A while ago, I was pleasantly suprised–and stunned–to read a Marketwatch columnist (the online market site for The Wall Street Journal) point out the obvious, yet rarely recognized, reality that we are no longer on the gold standard. As I noted:
One of the key innovations of the last century–and unappreciated, not to mention unknown, by most–is fiat currency: we are not on the gold standard anymore. The total amount of money we can have isn’t fixed by how many shiny pebbles we can pull out of the ground. If we need to print more money so we [can] eliminate idle capacity (human and industrial), we can simply do that. Inflation can arise once we eliminate that idle capacity. Likewise, if we flood a sector (or economic class) with money, that can lead to inflation in that sector as well as misallocation of resources. As much as I would like it, pumping $250 billion per year into microbial genomics probably wouldn’t be a good idea. But arbitrary concerns about deficits shouldn’t limit our economic activity.
So in a Bloomberg News article about the Republican claim that we are nearly ‘broke’, a senior economist at UBS Bank states:
George Magnus, senior economic adviser for UBS Investment Bank in London, says the U.S. dollar’s status as the global economy’s unit of account means the U.S. can’t go broke.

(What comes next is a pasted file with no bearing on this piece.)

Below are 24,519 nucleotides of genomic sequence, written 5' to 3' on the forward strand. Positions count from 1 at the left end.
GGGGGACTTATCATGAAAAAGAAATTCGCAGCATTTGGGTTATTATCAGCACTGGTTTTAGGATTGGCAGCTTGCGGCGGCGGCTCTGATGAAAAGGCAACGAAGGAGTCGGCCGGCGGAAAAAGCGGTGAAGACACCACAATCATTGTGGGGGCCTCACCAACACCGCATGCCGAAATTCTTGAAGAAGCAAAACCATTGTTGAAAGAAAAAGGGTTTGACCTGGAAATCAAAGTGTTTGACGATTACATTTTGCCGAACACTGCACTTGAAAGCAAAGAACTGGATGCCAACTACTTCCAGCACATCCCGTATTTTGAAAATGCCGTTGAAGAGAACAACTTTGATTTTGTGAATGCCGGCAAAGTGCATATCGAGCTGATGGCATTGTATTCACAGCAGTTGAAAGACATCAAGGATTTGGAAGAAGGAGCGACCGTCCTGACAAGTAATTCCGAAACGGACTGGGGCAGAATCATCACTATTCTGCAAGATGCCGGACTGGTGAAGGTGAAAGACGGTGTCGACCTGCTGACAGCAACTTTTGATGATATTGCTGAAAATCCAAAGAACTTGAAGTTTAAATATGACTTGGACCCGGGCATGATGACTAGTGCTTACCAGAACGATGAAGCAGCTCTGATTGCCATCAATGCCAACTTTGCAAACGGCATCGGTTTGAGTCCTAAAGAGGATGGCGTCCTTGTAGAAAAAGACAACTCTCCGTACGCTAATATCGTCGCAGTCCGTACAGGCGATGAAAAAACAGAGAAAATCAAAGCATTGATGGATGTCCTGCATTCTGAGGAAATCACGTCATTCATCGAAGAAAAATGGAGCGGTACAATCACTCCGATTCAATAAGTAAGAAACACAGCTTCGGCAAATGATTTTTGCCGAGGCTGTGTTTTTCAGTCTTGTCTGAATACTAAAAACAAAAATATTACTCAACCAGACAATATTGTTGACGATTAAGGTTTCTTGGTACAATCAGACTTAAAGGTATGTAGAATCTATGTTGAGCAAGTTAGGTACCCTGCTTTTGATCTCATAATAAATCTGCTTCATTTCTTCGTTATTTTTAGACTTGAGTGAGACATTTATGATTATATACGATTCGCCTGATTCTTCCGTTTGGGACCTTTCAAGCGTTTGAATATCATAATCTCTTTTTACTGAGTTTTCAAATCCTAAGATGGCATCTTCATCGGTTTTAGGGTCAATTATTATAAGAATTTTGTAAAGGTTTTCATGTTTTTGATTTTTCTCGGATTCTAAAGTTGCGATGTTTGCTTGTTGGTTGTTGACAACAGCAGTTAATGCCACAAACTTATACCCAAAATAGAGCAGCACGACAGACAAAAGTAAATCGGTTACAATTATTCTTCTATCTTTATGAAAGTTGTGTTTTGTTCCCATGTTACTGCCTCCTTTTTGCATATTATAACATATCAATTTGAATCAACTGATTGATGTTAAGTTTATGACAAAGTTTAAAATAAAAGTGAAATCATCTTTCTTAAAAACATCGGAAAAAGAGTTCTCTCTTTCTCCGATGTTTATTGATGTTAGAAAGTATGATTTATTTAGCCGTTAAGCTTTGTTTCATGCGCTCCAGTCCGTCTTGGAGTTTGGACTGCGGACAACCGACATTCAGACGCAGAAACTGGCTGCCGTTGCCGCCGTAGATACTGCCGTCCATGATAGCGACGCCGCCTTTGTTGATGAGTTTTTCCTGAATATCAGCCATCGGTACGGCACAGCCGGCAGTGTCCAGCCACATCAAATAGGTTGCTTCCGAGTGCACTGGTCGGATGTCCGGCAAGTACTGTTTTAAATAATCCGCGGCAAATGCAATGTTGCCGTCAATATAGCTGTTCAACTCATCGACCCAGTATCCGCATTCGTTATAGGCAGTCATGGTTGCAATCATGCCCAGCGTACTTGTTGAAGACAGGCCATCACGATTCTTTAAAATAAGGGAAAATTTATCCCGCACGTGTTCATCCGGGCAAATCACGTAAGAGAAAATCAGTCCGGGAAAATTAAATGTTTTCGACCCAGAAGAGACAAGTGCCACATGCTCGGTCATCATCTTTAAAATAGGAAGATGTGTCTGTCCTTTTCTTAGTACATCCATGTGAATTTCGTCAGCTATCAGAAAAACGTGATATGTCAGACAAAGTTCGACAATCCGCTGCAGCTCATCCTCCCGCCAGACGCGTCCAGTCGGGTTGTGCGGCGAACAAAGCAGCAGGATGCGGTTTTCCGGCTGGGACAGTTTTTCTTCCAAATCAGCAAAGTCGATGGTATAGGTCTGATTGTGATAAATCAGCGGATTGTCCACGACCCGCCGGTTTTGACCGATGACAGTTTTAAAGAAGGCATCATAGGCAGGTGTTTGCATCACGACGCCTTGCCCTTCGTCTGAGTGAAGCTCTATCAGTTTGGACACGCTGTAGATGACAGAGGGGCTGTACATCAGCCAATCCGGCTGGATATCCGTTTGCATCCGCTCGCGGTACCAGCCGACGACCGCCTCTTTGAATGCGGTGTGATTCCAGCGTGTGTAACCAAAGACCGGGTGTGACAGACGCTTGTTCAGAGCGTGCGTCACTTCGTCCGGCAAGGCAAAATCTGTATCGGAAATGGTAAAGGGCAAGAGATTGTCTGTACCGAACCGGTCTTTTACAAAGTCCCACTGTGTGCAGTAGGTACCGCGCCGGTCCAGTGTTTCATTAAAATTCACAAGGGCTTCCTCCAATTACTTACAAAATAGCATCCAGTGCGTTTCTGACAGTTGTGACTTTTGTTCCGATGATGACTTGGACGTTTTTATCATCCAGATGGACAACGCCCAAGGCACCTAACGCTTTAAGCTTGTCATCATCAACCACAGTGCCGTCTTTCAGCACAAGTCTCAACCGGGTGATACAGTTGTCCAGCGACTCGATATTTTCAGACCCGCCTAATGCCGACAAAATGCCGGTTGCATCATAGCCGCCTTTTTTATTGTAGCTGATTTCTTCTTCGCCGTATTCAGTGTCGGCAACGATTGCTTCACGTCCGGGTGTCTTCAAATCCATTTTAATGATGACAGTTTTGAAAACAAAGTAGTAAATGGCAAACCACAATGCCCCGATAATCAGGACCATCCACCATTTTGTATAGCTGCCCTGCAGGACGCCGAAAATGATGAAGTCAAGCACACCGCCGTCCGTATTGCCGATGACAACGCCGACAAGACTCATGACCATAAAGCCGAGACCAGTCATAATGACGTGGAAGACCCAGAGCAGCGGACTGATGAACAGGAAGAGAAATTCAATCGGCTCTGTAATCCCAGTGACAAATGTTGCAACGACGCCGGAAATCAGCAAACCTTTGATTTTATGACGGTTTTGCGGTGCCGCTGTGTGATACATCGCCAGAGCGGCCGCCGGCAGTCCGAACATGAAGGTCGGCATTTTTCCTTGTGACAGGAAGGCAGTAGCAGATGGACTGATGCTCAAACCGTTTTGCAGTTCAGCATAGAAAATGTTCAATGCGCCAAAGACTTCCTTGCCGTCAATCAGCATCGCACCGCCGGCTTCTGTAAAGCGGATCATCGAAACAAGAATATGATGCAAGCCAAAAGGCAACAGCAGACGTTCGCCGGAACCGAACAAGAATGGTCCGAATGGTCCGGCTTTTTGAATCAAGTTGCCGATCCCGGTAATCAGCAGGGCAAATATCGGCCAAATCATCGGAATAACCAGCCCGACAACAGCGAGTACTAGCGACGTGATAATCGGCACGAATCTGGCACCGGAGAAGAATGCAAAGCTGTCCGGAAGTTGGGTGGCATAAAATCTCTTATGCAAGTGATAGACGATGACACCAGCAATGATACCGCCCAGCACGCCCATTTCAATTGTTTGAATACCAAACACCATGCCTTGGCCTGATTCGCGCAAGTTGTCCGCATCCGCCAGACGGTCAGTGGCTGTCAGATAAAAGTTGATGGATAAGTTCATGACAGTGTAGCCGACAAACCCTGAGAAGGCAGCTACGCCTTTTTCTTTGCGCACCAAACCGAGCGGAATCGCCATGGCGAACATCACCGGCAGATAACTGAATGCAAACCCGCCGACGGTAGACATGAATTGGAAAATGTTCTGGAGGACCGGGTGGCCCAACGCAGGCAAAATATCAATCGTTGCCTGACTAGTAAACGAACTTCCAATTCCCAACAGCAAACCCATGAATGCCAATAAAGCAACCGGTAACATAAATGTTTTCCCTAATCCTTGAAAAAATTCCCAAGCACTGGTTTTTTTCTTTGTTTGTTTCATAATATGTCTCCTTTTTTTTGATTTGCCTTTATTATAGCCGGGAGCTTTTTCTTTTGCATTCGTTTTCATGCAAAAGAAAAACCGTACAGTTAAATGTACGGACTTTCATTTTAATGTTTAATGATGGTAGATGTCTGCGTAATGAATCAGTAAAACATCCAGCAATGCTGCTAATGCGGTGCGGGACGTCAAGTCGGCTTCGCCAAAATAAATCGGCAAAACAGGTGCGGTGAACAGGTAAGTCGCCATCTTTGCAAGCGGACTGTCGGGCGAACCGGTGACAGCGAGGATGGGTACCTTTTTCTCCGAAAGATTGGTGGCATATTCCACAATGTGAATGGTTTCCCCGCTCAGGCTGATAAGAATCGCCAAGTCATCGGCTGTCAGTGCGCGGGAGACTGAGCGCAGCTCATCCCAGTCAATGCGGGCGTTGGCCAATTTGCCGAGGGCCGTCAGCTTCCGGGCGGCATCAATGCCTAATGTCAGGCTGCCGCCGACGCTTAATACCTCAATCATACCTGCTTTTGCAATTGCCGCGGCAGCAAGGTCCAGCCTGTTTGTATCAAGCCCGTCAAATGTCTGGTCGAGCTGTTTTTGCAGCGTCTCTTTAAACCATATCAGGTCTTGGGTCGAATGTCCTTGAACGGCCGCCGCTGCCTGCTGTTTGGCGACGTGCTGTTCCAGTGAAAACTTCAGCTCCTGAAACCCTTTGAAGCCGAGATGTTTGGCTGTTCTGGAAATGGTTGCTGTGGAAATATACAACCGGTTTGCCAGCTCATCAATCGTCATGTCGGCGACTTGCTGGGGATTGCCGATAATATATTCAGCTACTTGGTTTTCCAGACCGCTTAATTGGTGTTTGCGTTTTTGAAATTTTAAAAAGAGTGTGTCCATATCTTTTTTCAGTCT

“You have the reserve currency,” Magnus said. “You can print as much as you need. So there’s no question all debts will be repaid.”
Again, this isn’t a Dirty Hippie Liberal. This is from a senior economist at a multinational bank. Taxation and spending should be used to manage unemployment and inflation, not to worry about budget deficits. In fact, that’s been the idea all along:
Unlike today’s debt critics, Hamilton “had no intention of paying off the outstanding principal of the debt,” historian Gordon S. Wood wrote in “Empire of Liberty: A History of the Early Republic 1789-1815.”
Instead, by making regular interest payments on the debt, Hamilton established the U.S. government as “the best credit risk in the world” and drew investors’ loyalties to the federal government and away from the states, wrote Wood, who won a Pulitzer Prize for a separate history of the colonial period.
For entities with a lot of cash, Treasury securities are essentially a savings account (that typically has better interest rates than a savings account, by the way).
The implications of this is that policies (funding the NEA for example) should be judged on their merits (and capacity to cause inflation or price distortions), not on concerns over budget deficits.